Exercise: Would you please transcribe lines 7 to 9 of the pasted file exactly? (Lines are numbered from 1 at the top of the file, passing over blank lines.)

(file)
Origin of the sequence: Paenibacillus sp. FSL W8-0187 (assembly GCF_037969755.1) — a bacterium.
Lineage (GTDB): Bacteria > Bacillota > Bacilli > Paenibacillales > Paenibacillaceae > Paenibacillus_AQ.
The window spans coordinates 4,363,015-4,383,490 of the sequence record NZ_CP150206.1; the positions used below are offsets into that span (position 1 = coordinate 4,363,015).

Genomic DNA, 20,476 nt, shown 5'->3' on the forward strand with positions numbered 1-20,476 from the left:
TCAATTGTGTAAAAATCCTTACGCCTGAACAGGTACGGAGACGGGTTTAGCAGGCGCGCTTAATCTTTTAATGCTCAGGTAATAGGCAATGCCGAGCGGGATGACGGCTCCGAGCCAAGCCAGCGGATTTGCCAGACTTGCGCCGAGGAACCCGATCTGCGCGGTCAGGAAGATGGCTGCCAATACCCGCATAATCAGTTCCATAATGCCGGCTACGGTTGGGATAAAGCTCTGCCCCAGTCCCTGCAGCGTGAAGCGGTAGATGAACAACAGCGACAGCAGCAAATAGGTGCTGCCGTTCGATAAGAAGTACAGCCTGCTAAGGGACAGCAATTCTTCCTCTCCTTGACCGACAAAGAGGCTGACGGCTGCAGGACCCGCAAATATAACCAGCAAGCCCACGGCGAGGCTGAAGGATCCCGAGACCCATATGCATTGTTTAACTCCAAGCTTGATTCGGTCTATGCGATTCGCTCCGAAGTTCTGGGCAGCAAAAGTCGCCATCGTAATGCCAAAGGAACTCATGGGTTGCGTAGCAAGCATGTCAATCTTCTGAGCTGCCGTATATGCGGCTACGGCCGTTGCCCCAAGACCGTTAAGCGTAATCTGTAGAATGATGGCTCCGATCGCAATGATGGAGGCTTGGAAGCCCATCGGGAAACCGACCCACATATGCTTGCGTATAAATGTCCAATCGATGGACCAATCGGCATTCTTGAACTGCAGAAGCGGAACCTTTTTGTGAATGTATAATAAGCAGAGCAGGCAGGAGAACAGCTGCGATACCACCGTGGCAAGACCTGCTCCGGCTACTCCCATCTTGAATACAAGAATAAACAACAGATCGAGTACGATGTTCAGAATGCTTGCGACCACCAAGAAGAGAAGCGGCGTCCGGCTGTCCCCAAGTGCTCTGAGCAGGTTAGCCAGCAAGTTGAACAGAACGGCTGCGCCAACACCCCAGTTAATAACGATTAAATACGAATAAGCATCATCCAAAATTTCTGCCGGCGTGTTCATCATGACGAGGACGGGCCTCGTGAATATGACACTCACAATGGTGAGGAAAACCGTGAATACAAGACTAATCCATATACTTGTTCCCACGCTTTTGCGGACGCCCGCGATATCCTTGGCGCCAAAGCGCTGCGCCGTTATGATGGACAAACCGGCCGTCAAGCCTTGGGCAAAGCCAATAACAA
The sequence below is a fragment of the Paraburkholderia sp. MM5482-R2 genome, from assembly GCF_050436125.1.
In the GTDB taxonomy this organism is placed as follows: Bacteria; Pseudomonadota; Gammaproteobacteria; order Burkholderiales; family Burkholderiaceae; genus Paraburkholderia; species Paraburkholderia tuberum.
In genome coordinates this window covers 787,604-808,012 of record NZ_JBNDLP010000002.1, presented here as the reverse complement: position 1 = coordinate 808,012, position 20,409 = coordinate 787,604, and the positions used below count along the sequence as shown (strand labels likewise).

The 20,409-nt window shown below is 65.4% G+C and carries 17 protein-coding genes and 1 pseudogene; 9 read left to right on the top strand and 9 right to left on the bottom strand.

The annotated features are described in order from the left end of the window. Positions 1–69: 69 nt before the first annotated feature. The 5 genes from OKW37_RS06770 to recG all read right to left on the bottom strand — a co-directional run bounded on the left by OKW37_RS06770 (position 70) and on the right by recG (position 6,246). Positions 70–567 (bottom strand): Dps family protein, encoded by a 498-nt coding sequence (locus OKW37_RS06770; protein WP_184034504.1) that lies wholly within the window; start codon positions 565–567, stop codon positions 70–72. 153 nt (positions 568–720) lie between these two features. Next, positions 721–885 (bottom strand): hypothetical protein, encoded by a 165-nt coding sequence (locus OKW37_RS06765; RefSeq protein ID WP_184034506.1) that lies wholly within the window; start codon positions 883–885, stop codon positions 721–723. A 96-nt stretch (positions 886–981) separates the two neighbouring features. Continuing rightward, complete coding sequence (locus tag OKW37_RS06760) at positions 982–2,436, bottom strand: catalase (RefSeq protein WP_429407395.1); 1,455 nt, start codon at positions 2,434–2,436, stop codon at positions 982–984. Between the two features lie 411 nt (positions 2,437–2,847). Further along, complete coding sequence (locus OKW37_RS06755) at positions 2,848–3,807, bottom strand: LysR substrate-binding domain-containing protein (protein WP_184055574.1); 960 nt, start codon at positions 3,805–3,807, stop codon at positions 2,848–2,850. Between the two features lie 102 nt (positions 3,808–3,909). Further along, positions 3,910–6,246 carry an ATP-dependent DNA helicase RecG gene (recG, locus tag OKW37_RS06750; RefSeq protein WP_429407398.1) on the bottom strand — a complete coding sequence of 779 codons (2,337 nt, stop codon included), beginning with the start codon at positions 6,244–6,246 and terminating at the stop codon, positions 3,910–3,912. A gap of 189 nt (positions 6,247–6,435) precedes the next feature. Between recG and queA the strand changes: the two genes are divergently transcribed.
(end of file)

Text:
In the GTDB taxonomy this organism is placed as follows: Bacteria; Pseudomonadota; Gammaproteobacteria; order Burkholderiales; family Burkholderiaceae; genus Paraburkholderia; species Paraburkholderia tuberum.
In genome coordinates this window covers 787,604-808,012 of record NZ_JBNDLP010000002.1, presented here as the reverse complement: position 1 = coordinate 808,012, position 20,409 = coordinate 787,604, and the positions used below count along the sequence as shown (strand labels likewise).

The 20,409-nt window shown below is 65.4% G+C and carries 17 protein-coding genes and 1 pseudogene; 9 read left to right on the top strand and 9 right to left on the bottom strand.